This thriller is so pulverising it wouldn’t even let up on the shocks between runs. All that acclaim thrust Jodie Comer onto the chat-show circuit where, out of character, she spoke pure Scouse. Her accent sliced through the more familiar actory tones – in a profession that’s supposed to be quite public-school these days – like a knife would one of her victims.
It was an accent as strong as Liverpool’s Champions League-winning defence, as manager Jurgen Klopp’s teeth (OK, they’re probably implants but you know what I mean). Unless, of course, Comer was back in character and this was yet another cunning disguise after jumping from Russian to French to Italian and back again. You wouldn’t put it past Killing Eve.
Who last night expected, even by the drama’s extreme standards, that Villanelle, having befriended the lad in the next hospital bed, would go on to snap his neck? Maybe, though, we should have expected it; perhaps we’re out of practice.
She’d got the poor fellow to steal for her. He allowed her to wear his clothes, a fantastic Roy Lichtenstein onesie. He said he wished he’d died in the car smash which killed his parents but, cripes, I’m not entirely sure he meant it. Maybe his plight prompting her only display of tenderness thus far in a relentless killing spree had unnerved her. You can’t be showing any weakness if you’re one of the small screen’s most sardonic psychopaths.
Villanelle was in hospital because at the end of series one MI6 operative Eve (Sandra Oh) had stabbed her. She’d been out-psychopathed. And as series two resumed the pair’s pan-European, psycho-sexual cat-and-mouse, as Eve wiped the blood from her blade and bolted down the back-stairs, the song on the soundtrack went: “It’s not you, it’s me.”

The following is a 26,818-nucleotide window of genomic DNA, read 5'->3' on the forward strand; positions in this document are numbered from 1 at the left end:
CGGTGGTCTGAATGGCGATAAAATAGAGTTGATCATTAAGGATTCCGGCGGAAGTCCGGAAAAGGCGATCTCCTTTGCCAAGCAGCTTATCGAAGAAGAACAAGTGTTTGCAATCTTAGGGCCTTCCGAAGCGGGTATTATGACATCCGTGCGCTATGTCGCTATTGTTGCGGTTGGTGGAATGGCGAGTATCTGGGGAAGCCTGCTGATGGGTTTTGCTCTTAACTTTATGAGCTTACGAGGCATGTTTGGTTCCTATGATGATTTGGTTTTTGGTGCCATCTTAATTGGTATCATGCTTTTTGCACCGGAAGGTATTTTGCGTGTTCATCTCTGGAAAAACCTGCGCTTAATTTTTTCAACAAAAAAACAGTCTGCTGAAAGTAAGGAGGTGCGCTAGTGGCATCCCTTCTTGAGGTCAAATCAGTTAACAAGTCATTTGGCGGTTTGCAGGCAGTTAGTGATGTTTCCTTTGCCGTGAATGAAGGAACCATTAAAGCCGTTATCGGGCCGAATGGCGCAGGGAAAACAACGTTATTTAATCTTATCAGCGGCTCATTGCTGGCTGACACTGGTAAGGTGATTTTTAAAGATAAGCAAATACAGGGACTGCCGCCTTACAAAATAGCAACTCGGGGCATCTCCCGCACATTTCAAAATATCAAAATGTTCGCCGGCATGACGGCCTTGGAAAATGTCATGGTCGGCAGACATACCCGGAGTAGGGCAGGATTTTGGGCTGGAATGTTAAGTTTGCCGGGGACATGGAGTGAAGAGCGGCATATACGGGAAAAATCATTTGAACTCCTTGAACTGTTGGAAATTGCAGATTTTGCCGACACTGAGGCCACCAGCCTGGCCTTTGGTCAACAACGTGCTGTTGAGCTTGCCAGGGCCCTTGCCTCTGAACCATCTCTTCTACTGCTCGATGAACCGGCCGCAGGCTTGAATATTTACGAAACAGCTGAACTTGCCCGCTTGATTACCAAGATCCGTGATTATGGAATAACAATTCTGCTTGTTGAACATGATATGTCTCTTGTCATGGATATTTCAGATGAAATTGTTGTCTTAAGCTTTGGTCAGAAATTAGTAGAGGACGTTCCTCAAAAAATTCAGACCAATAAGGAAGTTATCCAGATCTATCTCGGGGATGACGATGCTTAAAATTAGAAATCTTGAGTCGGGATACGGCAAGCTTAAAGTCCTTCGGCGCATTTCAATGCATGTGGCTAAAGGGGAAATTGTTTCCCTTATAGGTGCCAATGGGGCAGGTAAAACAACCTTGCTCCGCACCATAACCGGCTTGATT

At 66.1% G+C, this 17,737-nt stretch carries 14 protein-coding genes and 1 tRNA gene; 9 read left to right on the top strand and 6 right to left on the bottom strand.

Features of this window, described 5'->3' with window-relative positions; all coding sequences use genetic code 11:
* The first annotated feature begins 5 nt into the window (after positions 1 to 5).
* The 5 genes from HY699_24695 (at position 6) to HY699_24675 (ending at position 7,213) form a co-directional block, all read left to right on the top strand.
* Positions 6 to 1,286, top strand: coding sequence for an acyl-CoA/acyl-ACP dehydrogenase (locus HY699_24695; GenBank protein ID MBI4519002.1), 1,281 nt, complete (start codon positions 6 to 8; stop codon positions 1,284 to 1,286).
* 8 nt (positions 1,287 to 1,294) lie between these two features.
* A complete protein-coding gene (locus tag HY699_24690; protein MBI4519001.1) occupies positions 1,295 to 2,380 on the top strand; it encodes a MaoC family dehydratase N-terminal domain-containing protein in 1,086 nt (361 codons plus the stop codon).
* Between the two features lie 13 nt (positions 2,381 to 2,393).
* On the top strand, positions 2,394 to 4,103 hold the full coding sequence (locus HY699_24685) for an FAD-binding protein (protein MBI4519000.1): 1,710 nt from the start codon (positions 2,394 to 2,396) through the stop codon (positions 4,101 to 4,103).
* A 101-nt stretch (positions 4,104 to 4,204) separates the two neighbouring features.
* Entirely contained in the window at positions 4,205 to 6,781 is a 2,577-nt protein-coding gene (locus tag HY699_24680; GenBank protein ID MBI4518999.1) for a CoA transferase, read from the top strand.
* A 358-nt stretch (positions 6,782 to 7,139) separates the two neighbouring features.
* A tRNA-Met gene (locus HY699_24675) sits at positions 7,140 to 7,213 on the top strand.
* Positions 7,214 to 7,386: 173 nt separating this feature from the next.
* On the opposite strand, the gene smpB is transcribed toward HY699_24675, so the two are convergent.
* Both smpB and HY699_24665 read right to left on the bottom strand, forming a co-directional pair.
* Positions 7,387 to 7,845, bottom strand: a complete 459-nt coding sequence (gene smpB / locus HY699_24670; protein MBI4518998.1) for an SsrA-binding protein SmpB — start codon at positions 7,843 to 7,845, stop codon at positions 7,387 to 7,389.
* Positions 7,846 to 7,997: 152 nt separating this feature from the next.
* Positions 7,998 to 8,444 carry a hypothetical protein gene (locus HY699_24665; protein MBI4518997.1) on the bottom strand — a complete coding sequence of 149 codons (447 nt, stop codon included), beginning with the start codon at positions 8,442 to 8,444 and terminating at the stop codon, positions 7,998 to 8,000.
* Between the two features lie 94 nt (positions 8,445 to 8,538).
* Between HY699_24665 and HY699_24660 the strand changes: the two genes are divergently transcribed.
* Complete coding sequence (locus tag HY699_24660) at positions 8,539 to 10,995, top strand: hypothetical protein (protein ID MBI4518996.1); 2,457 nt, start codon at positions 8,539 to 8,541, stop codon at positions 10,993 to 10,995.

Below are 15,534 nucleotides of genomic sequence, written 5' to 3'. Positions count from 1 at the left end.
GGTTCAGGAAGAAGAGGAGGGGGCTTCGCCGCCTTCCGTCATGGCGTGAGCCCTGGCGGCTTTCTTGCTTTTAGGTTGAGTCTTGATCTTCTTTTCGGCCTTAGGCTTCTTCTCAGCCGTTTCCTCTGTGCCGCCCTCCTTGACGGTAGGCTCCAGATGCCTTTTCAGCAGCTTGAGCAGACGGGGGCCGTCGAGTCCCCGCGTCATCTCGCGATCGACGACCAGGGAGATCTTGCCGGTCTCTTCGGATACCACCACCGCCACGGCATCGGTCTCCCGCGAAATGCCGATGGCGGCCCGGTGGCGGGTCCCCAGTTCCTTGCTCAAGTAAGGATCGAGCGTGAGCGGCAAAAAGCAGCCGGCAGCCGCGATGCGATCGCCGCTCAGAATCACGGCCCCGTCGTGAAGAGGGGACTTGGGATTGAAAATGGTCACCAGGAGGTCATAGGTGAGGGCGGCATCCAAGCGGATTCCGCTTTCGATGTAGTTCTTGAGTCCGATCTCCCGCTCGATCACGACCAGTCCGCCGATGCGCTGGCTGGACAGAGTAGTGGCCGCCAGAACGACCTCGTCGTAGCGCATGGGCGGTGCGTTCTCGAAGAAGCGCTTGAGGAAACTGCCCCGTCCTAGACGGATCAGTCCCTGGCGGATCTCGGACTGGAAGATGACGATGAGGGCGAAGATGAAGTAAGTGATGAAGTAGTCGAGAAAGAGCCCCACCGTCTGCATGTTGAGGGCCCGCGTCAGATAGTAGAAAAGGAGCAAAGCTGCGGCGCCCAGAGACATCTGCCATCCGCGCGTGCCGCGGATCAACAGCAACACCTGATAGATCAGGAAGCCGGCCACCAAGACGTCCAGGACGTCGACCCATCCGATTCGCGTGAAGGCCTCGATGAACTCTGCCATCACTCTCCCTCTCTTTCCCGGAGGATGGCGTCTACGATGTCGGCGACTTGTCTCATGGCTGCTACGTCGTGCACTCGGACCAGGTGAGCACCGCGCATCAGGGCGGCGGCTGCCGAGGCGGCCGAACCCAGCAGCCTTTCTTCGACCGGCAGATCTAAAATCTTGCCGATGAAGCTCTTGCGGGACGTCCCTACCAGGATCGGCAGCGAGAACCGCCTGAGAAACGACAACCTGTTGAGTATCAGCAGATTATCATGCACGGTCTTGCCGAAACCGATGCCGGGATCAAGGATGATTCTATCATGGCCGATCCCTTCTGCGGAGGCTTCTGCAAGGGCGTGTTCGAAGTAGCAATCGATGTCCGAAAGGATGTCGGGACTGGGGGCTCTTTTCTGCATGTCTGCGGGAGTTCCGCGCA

It’s not Villanelle who’s the nut-job, it’s Eve. Maybe. Before she killed him Villanelle tried to explain their relationship to her fellow patient.
“Women don’t stab,” he said.
“I know, it surprised me too. But she did it to show how much she cared about me.”
“Sometimes when you love someone you will do crazy things.”
Series one was scripted by Phoebe Waller-Bridge who’s since moved on to Fleabag: The Stage Version and James Bond. Blood drips down the Killing Eve titles in homage to Bond’s opening credits and we can fantasise about the 007 franchise adopting some of this show’s fearlessness, weirdness, groovy music and way-out gear, to say nothing of it being dominated by women.
Villanelle’s pop-art get-up, then Eve scrabbling in a sweet shop in need of a sugar-rush, put me in mind of the 1960s Batman TV series and its fabulous day-glo colours but of course the violence was comic-book. Here there are no “Kerr-Pow!” captions. The nightclub filleting of Pargrave in series one will live long in the memory. Nothing of that order yet but there are seven more episodes.
Thankfully, with Emerald Fennell taking over the writing, there is still the humour. Funniest moment last night was Eve, severely discombobulated, back with a knife in her hand and aimlessly chopping up a mountain of vegetables, ignoring boss Carolyn (Fiona Shaw) trying to reach her on the phone, then so desperate to talk to someone, anyone, that she answered a cold call: “Yes, thank you, tell me about your windows, Armando – tell me everything about them.”
Eve can hanker for dull domesticity all she wants – “What is it that people do ‘at home’?” asked an incredulous Carolyn – but her nemesis had just cleaned her wound with a down-and-out’s vodka and will soon be up to her old tricks again.
BBC1, Saturday, 9.15pm